React Native: React Native is the king. 65k stars on Github speak a clear language. It actually has its flaws and if you dive into discussions, you can see that not all developers are loving it. Not everything works flawlessly but overall, it uses an extremely popular library (React) and the most important web development language (JavaScript) and gives you real native apps.


This metric probably speaks for itself – how do the different technologies compare from a run-time performance perspective?

Accessing Native Device Features:

Ionic: Ionic uses Cordova or its own solution, Capacitor, to give you access to native device features. It provides a very decent set of packages to access common native device functionalities like the camera. You can also write your own wrappers around native functionalities and then include them in your code of course.

Flutter: You’re mostly forced to look for third-party packages if you want to access native features like the camera. For the most common functionalities, such packages exist but due to the immaturity of the ecosystem, you’ll also end up with quite a lot of missing features. Relying on third-party package maintainers of course always bears the danger of them quitting maintenance. You can write and connect your own native code relatively easily though – but that of course requires you to know the native languages for the platforms.

React Native: Being the most popular solution, you find a rich set of third-party packages as well as some built-in APIs for accessing native platform functionalities. Relying on third-party packages (which you mostly have to do) of course has the disadvantage that the core maintainers of that package might quit, hence the support is not on the same level as it is with Ionic or NativeScript.

Real World Usage:

Ionic: Ionic still has no groundbreaking killer app but it has a nice showcase of apps that are using it. Some bigger companies are using it and the speed of development you can achieve with Ionic is probably especially appealing to highly agile and/ or small teams. Not meaning that no bigger companies are using it (as you can see in the showcase).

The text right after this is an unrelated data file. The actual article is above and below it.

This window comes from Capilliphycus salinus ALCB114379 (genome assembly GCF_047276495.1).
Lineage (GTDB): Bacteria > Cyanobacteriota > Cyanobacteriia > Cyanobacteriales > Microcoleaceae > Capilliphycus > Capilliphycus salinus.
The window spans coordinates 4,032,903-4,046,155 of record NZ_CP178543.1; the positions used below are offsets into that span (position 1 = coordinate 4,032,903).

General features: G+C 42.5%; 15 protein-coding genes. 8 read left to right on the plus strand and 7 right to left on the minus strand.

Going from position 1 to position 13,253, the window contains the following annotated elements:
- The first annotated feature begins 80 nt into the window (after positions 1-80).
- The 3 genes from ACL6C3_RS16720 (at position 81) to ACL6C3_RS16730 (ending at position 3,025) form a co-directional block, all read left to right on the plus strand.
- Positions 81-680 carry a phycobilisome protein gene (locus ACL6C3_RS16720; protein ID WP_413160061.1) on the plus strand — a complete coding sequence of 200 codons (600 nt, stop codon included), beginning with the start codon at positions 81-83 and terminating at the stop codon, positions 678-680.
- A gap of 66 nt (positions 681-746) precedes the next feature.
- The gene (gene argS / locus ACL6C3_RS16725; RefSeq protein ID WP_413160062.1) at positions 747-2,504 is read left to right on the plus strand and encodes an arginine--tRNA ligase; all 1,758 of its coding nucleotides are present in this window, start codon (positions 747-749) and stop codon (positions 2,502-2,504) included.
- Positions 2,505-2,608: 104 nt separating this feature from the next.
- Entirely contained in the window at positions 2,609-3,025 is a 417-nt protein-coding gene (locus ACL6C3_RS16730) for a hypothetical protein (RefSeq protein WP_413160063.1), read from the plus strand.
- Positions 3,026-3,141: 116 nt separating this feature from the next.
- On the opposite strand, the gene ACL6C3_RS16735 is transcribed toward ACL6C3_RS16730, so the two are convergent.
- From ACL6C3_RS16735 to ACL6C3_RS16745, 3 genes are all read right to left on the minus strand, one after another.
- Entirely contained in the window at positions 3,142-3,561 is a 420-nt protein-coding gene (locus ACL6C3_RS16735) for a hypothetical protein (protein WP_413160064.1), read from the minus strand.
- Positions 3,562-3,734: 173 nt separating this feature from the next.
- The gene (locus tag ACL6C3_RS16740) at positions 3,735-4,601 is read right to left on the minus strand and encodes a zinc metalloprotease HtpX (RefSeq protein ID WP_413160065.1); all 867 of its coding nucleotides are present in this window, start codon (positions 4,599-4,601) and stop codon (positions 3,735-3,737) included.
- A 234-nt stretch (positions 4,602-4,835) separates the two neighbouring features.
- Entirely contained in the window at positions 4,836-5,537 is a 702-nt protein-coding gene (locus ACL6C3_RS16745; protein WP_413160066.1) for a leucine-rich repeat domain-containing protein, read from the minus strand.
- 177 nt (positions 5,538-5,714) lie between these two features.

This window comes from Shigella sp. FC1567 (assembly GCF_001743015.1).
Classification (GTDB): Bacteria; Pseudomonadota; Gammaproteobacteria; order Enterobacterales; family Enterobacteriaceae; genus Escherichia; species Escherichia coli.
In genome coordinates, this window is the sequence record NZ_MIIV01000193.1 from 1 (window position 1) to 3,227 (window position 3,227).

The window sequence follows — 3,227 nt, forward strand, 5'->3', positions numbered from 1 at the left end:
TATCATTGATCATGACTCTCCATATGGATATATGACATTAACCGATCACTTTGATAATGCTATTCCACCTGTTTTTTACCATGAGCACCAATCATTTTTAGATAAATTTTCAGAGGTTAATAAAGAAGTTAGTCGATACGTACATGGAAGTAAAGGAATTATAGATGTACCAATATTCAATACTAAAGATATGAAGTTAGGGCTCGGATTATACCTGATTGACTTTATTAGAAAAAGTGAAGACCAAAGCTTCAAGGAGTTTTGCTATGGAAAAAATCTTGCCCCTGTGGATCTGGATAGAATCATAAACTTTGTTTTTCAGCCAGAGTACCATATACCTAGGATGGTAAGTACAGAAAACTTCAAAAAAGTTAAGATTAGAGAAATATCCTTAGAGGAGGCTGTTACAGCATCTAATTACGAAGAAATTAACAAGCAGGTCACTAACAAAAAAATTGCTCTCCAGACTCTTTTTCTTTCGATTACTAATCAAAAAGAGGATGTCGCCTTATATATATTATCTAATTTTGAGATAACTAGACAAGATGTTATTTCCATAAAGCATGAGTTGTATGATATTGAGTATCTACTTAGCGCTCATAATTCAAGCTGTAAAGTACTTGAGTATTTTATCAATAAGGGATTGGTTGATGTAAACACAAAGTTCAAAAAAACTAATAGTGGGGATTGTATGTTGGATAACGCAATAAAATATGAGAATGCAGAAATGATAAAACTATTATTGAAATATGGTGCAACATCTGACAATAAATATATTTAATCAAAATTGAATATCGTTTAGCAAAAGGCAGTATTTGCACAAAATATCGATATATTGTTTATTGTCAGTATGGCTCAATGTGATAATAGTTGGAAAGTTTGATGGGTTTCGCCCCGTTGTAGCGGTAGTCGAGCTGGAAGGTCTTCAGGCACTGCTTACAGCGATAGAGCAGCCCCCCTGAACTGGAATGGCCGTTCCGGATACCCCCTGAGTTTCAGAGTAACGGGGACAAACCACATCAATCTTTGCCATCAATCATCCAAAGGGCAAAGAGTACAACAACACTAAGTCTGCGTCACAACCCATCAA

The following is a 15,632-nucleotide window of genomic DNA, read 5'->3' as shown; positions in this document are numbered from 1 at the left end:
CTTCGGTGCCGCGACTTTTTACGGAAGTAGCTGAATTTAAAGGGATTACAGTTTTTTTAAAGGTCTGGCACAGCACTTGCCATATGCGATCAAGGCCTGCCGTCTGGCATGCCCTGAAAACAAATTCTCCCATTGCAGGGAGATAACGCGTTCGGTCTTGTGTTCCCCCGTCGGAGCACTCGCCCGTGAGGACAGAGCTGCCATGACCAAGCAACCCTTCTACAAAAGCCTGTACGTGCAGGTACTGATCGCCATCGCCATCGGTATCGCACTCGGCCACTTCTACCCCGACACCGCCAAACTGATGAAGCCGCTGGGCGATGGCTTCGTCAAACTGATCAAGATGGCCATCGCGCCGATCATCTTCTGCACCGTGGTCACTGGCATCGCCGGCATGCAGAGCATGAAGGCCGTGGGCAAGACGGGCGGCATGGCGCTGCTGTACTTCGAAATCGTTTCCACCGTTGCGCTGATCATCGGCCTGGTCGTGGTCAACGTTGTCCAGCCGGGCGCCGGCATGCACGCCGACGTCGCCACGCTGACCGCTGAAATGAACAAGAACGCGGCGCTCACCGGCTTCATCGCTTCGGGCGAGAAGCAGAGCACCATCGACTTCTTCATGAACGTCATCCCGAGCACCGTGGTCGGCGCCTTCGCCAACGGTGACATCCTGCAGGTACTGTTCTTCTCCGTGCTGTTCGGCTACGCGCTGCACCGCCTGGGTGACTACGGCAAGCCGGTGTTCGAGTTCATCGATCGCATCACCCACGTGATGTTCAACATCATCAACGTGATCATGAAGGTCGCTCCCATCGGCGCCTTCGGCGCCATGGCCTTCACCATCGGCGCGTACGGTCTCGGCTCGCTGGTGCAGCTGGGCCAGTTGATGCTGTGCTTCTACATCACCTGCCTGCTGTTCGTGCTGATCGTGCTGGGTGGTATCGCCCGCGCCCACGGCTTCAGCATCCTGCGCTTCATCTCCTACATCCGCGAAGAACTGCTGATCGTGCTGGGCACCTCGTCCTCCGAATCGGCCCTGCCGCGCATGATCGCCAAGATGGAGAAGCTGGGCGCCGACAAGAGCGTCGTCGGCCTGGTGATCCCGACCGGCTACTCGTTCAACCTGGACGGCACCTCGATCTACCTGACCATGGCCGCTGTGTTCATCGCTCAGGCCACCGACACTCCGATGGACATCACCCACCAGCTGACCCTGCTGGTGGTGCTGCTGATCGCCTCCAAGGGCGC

Flutter: Flutter is relatively new and has no super-big companies using it – except for one very important one: Google. Google develops Flutter and uses it for some of its apps – including its AdWords app. Google is also heavily investing into Flutter and there are other companies using it, too. It’ll be exciting to see if some other industry leaders will start to use it (and keep using it).

React Native: React Native is used by a couple of bigger companies, Facebook itself (which develops React Native) for example. But we also have to note that one big company which used it – AirBnB – lately moved away from it. It’s definitely worth reading that series of articles! But it’s also important to realize that a couple of big companies remain and React Native still is extremely popular.

So, What Should You Choose

With all these metrics discussed – which one should you choose?
There is no bad choice here, these are all great alternatives!

First of all, you have to decide whether you want to stick to the native languages (Swift, Objective C, Java) and accept the disadvantage of learning two things and writing two apps. This is a lot of work and mastering two languages and platforms is way harder than mastering one. But you saw a couple of “pro” arguments, too.

If you don’t want to use the native languages, you have to decide whether you want a wrapped-app solution as Ionic offers it. Whilst having the performance disadvantage (which might not matter that much as discussed above), you will get a super-fast development experience. You can use your web development know-how and build two apps with one tech stack in little time.

But if performance is super-important to you – or you need to access a lot of (advanced) native device features – you might want to take a look at React Native, Flutter or NativeScript. Here, the details outlined above matter as these approaches are pretty similar otherwise.